Training methods… oh there are thousands and thousands of them… overwhelming in fact for me wanting to take my photography beyond the snapshot level. In the beginning I believed I would need to be a Rhodes Scholar to master my camera (this may well still be the case). My new plan to eat this very large elephant, is one bite at a time. I have set myself a schedule – start with the basics… using a prime lens and learn about every button and dial on my camera. Month 1 – aperture; Month 2 – speed; etc. and focusing on one area of photography at a time… beach landscapes, street scapes, etc. By the time I’m 100 I should be nearly there…. but having a lot of fun along the way and very happy with the DPS info. Beyond this my best tip is to join a camera club… very worthwhile and just enjoy it.

  • pete guaron

    There is no suggestion in the article that photos should not have post processing. There is, instead, a suggestion that we might be able to lift our game and take better photos, if we at least try taking photos which are not subjected to post processing. Or – rather – to select from our photos a showcase of shots that have not been post processed, and put them up for comment. That is a suggestion about learning – not a suggestion that we should all abandon post processing.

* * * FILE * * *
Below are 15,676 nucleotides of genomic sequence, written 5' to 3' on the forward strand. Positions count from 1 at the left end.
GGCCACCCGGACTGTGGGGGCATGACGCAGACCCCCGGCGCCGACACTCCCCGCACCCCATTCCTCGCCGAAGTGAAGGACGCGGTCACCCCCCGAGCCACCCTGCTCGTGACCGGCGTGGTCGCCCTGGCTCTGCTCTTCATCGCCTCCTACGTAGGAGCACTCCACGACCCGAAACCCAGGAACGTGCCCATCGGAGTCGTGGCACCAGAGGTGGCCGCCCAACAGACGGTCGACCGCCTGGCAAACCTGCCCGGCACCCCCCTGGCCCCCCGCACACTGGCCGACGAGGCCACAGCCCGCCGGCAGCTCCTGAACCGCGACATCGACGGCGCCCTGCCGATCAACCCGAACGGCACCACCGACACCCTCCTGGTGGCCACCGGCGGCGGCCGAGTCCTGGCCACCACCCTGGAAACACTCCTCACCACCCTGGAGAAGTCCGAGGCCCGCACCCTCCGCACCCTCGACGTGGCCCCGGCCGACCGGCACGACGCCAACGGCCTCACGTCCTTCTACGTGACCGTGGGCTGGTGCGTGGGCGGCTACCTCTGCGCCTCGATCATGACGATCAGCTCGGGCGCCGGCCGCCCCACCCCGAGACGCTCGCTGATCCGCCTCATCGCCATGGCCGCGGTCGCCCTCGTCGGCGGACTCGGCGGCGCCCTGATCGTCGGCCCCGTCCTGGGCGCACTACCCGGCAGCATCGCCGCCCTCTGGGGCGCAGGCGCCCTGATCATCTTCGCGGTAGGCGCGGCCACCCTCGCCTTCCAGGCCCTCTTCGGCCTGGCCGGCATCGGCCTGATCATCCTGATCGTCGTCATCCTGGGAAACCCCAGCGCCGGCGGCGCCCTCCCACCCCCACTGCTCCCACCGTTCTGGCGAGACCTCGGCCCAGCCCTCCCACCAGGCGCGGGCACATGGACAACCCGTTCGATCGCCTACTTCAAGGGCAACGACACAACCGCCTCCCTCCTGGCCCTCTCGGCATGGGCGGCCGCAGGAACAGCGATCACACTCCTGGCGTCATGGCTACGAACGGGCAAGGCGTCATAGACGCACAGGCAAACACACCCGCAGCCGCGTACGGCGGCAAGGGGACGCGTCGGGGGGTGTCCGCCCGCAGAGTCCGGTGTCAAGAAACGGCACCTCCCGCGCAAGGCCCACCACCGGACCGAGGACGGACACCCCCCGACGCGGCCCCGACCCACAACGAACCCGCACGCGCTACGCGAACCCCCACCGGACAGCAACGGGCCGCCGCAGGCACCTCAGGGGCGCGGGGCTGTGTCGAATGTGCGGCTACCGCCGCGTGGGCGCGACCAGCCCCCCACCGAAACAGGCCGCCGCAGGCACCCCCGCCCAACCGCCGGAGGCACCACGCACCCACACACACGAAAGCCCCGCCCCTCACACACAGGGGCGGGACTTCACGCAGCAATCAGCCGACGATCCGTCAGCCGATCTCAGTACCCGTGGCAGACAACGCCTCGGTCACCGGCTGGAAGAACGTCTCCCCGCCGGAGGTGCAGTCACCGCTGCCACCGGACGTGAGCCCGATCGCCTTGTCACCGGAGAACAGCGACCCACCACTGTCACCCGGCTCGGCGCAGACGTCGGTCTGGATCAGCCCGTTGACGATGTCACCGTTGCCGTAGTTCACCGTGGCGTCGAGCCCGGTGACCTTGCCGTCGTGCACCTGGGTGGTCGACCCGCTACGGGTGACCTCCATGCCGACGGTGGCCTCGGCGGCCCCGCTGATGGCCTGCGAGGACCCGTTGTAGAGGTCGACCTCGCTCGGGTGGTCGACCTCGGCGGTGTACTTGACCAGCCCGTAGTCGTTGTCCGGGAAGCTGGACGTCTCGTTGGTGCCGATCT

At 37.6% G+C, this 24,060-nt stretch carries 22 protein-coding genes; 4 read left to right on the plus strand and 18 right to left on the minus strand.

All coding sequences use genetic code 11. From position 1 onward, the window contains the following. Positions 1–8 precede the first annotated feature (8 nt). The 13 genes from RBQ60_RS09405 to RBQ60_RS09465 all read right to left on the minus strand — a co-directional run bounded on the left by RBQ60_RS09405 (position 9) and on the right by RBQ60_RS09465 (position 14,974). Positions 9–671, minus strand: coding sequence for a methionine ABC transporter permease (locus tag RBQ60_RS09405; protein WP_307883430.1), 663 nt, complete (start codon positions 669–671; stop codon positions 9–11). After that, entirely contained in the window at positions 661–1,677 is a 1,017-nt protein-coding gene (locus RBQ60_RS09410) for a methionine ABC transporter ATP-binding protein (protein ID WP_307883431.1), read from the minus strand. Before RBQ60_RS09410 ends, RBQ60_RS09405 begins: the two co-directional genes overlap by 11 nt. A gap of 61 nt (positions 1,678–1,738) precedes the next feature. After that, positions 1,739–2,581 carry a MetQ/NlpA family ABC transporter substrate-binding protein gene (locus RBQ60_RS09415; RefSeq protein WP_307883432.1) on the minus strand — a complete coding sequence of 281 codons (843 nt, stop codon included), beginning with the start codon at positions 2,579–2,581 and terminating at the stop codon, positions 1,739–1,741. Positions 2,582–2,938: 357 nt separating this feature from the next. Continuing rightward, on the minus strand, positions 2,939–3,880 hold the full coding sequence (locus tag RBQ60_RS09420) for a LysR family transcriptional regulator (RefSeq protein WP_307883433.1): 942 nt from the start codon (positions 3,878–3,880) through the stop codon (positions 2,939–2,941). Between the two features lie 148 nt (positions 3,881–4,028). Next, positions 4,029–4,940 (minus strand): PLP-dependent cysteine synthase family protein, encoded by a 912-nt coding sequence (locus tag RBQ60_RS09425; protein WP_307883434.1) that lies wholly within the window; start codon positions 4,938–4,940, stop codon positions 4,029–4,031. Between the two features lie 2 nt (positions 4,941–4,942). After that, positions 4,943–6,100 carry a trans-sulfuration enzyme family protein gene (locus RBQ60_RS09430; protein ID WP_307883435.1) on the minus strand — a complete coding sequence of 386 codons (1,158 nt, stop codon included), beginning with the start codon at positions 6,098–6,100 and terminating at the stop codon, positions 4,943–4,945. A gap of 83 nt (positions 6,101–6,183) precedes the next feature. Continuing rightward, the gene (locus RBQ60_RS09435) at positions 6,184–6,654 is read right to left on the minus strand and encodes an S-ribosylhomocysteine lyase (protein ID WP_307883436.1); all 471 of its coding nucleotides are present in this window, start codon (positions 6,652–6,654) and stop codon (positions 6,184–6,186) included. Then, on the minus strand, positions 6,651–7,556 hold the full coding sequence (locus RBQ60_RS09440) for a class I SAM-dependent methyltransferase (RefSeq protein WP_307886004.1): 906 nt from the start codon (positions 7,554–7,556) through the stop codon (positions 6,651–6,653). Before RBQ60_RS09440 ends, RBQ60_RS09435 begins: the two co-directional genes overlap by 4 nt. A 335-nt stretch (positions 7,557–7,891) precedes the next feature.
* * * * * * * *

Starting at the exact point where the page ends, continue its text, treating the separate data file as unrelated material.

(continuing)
• pete guaron

    LOL – with you, Susan — I have three cams on the go, and I no sooner learn something for one of them, than I find myself using one of the others and having to “wing” it or go dig for the manual. My grandfather had a photographic memory – unfortunately for me, it was my brother who inherited it.
    That said – it’s a great encouragement to come to grips with the basics of each of the cams.

  • Kav Dadfar

    Great way to look at it Susan. Breaking it down into small chunks will help. And don’t worry you’ll pick it up quicker than you think

  • Kav Dadfar

    Pete, it is good training to try different cameras. Just keep working at it and you master all 3.

  • susan2011

    Thanks Kav